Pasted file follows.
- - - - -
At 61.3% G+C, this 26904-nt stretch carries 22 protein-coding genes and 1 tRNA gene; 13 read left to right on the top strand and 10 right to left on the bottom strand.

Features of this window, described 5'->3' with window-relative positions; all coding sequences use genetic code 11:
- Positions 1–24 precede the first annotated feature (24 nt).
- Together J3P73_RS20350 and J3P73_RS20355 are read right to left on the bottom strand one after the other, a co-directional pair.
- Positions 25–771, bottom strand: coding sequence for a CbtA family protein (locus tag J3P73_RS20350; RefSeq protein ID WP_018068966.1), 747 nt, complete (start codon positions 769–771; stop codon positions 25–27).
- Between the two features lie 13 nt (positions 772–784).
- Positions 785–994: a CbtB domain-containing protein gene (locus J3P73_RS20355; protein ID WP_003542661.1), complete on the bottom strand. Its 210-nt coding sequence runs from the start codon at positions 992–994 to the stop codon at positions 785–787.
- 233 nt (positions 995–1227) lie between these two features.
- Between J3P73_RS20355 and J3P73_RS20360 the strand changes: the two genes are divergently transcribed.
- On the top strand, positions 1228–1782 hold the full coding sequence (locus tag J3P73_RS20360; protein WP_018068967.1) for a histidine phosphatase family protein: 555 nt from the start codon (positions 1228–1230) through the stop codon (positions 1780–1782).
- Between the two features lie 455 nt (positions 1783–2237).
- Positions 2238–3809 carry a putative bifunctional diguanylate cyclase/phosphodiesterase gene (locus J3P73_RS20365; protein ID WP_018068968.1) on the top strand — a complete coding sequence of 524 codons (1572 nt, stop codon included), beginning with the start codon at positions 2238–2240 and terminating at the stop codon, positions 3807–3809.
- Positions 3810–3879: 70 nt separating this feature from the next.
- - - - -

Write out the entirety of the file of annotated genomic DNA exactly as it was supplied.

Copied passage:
At 61.3% G+C, this 26904-nt stretch carries 22 protein-coding genes and 1 tRNA gene; 13 read left to right on the top strand and 10 right to left on the bottom strand.

Features of this window, described 5'->3' with window-relative positions; all coding sequences use genetic code 11:
- Positions 1–24 precede the first annotated feature (24 nt).
- Together J3P73_RS20350 and J3P73_RS20355 are read right to left on the bottom strand one after the other, a co-directional pair.
- Positions 25–771, bottom strand: coding sequence for a CbtA family protein (locus tag J3P73_RS20350; RefSeq protein ID WP_018068966.1), 747 nt, complete (start codon positions 769–771; stop codon positions 25–27).
- Between the two features lie 13 nt (positions 772–784).
- Positions 785–994: a CbtB domain-containing protein gene (locus J3P73_RS20355; protein ID WP_003542661.1), complete on the bottom strand. Its 210-nt coding sequence runs from the start codon at positions 992–994 to the stop codon at positions 785–787.
- 233 nt (positions 995–1227) lie between these two features.
- Between J3P73_RS20355 and J3P73_RS20360 the strand changes: the two genes are divergently transcribed.
- On the top strand, positions 1228–1782 hold the full coding sequence (locus tag J3P73_RS20360; protein WP_018068967.1) for a histidine phosphatase family protein: 555 nt from the start codon (positions 1228–1230) through the stop codon (positions 1780–1782).
- Between the two features lie 455 nt (positions 1783–2237).
- Positions 2238–3809 carry a putative bifunctional diguanylate cyclase/phosphodiesterase gene (locus J3P73_RS20365; protein ID WP_018068968.1) on the top strand — a complete coding sequence of 524 codons (1572 nt, stop codon included), beginning with the start codon at positions 2238–2240 and terminating at the stop codon, positions 3807–3809.
- Positions 3810–3879: 70 nt separating this feature from the next.